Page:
Broken is the kind of story that makes you question your own morality. Sadie's emotional infidelity could have been a dealbreaker for me, because deep down I disapproved of her actions. But I understand why she allowed herself to fall in love with Joe. Who am I to judge?

Of the many books I've read this year, Broken stands out as one of my favorites. If you knew how many books I've actually read, you'd realize this is high praise indeed. I couldn't stop thinking about it, and went back several times to reread certain passages. I did get a lump in my throat once or twice, although I'll never admit to ugly crying.

Megan Hart has written a number of other books, and while each can stand alone, some characters from one book can pop up in another. Chronologically, they are:

Dirty (2007)
Broken (2007)
Tempted (2008)
Everything Changes (novella)
Reason Enough (novella)
Stranger (2009)
Deeper (2009)
Switch (2009)
Naked (2009)
Collide (2011)
The Space Between Us (2012)

I've read several of these, and while Broken remains my favorite, I'll always be happy to cozy up with one of her books.

Megan, you're on my radar now.


  1. Great review, Donna!
    I LOVED this book, and you're 100% right, it does stay with you long after you finish reading it. I had to do a re-read as soon as I was done. I couldn't leave Sadie and Joe behind just yet.

    It's the kind of book that makes you question yourself. What would I do in her situation? It's so easy to judge, sure, but if you were in her shoes, could you blame her? It makes you think... one of the many reasons I loved it. :-)

  2. This really makes me want to read this Donna!! Wow... great review. This is definitely going on my TBR list.

  3. Thank you! I really loved this book, and I have Merit to thank. She's the one who recommended it to me, and I am so glad she did.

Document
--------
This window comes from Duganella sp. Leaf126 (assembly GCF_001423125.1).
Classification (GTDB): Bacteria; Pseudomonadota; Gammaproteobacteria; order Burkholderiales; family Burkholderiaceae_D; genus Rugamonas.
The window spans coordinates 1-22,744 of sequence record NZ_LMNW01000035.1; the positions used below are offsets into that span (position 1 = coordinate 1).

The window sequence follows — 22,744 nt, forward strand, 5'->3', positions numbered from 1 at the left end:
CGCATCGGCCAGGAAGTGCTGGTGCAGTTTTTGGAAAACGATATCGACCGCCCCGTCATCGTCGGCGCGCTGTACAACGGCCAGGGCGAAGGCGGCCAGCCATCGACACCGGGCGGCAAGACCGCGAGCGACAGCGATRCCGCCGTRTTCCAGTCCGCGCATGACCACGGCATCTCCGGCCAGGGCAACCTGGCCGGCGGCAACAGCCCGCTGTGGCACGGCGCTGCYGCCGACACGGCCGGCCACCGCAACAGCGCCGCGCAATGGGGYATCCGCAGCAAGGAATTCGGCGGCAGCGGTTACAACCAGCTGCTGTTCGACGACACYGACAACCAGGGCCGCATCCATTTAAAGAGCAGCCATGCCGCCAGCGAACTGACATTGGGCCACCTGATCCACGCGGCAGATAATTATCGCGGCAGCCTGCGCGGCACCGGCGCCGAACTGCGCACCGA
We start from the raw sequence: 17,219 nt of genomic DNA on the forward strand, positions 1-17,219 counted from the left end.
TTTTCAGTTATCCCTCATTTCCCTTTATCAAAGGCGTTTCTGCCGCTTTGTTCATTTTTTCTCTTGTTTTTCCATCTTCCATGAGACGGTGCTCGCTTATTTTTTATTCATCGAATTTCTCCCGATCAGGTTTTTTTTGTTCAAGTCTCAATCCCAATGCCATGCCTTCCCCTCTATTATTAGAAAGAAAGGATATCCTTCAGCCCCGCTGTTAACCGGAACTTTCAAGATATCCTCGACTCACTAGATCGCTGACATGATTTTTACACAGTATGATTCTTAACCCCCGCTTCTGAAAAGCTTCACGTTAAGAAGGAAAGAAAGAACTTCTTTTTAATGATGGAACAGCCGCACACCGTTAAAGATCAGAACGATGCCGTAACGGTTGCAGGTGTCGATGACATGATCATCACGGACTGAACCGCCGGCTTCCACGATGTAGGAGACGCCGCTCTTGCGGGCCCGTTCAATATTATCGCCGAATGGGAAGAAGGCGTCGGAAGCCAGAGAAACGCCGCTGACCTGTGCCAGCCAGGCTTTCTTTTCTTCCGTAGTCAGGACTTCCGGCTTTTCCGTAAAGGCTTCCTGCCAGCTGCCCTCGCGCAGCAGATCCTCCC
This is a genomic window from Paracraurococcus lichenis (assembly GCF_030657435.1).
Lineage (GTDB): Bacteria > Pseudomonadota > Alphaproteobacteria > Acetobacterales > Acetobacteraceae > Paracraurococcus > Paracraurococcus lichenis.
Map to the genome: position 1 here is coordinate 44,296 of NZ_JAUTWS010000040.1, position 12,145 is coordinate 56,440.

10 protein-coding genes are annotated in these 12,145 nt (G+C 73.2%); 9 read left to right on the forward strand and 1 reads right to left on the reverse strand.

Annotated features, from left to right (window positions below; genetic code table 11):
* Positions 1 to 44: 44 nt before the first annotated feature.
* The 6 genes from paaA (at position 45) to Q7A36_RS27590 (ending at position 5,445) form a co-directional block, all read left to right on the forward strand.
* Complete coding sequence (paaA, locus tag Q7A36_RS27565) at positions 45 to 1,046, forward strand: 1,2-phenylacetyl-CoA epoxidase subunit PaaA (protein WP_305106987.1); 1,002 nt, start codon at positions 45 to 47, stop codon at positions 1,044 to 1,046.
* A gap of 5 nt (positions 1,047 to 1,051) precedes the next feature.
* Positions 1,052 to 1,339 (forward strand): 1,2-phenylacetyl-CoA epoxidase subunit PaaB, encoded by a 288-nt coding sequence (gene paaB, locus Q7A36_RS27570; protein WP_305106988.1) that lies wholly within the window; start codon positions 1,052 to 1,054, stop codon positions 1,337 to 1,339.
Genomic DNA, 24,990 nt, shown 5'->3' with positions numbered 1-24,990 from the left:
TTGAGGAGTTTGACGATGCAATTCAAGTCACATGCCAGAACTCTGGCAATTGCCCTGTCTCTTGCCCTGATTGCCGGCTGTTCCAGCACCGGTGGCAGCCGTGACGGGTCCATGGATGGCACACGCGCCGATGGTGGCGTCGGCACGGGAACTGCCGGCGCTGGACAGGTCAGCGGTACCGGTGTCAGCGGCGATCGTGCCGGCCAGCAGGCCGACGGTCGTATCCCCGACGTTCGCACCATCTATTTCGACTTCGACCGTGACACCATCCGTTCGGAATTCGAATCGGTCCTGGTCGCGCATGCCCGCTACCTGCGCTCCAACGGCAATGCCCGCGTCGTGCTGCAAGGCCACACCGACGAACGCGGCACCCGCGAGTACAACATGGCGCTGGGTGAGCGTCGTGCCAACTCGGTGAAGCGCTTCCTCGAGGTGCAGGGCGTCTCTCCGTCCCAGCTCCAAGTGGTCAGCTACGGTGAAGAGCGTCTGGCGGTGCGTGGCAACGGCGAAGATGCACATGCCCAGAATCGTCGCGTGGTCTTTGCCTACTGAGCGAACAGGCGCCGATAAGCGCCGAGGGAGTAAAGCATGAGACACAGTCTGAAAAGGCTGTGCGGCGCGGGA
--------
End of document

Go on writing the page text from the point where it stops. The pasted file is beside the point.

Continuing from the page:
I said I wouldn't admit to ugly crying, but I came pretty damn close.

    Oh, and I just read her new book, The Stranger Between Us, and Sadie, Joe and another character show up. I really like how she has secondary/perIpheral characters in one book appear in other books. I know some of these side characters will eventually get their own books, and some of her other characters will just, like in Sadie's case, show up in the coffee shop which is one of the main settings in TSBU.

  4. Donna! Wonderful review, you said it all, and no,I didn’t cry,tears were flowing freely down my face a few times.Jaym,the story stayed with me a long time ,with the same question.
    I read Dirty and Tempted, I will read more of her books, they all raise some kind of moral questions besides being hot and sexy with a thread of melancholy and a lot of emotions.
    “There seemed to be so much to say, but no words adequate to say it.”

  5. Great review! This book has received a lot of praise from the Wenches, and I've been intrigued, but it sounded so profoundly depressing that I've put it off. Your review just intrigues me all the more. I hardly ever ugly cry in books (Outlander being the exception), but I plan to keep tissues nearby for this one, because I think it's gonna get to me.

  6. Donna, wonderful review. You have made the book sound like something I might want to read. Will have to add it to my tbr list.

  7. I love your review, Donna! I enjoyed this book immensely. Very sexy, very emotional, and it gives lots to think about. I am interested in the new book just to see Sadie and Joe again, even if briefly.

  8. Loved your review, Donna! I just want to grab the book and start reading right away. Not to happy about needing a box of tissues, but I'll cope. I think.

  9. I finally read this book and loved it! I did not cry as much as I expected to, which I am not complaining about, but it is very moving. I plan to read more of her books.